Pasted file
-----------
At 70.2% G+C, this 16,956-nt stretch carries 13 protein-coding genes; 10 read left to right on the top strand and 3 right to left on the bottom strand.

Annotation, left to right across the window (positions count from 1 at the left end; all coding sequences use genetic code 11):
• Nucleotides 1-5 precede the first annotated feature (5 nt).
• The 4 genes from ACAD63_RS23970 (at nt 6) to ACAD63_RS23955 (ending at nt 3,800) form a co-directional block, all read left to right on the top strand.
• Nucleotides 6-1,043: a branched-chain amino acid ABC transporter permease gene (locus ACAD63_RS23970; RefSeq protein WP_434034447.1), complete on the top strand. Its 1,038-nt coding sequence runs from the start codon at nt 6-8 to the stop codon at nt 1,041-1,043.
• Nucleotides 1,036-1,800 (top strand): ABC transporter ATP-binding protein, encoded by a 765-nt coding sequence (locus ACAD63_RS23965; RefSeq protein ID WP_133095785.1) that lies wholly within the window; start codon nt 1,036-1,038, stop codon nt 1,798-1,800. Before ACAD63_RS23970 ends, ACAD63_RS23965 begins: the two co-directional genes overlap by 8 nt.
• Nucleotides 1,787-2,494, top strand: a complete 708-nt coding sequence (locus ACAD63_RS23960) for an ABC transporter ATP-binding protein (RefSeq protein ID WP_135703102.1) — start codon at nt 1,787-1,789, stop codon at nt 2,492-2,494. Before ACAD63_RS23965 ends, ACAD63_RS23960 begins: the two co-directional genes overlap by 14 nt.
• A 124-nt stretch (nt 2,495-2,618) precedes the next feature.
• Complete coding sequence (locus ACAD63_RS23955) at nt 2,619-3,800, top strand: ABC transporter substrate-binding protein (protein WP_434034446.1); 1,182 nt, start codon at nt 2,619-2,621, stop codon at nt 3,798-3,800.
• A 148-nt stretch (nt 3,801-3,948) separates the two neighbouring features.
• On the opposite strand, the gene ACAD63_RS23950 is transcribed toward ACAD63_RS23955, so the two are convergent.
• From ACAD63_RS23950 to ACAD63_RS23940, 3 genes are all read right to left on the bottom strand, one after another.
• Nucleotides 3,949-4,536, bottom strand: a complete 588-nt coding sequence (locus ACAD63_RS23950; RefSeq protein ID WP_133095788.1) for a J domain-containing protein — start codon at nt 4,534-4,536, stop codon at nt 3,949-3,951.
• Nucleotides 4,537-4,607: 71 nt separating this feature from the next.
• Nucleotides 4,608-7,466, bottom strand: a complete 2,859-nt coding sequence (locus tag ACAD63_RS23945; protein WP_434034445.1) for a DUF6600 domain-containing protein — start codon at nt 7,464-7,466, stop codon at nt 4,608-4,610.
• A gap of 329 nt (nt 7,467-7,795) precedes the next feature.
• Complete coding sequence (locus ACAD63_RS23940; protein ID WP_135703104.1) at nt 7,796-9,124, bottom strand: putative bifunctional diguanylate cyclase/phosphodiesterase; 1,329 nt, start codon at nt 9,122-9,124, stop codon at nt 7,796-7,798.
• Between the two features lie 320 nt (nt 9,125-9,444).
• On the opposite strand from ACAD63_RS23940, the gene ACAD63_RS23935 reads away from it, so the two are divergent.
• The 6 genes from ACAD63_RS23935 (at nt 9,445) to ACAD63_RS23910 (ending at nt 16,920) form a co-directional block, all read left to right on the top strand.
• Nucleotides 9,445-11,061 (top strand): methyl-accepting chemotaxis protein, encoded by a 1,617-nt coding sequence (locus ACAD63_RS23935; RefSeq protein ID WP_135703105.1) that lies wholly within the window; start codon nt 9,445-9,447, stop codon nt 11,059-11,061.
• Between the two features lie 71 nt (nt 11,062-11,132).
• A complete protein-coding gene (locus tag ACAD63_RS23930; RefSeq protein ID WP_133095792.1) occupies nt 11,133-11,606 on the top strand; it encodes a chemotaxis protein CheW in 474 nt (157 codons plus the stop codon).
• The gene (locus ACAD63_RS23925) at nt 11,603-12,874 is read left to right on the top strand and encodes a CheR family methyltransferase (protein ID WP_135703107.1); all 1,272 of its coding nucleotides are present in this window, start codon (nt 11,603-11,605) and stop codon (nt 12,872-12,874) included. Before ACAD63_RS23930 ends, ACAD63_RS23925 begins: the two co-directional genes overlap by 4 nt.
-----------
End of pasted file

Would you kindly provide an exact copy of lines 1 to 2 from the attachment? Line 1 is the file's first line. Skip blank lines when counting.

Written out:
At 70.2% G+C, this 16,956-nt stretch carries 13 protein-coding genes; 10 read left to right on the top strand and 3 right to left on the bottom strand.

Annotation, left to right across the window (positions count from 1 at the left end; all coding sequences use genetic code 11):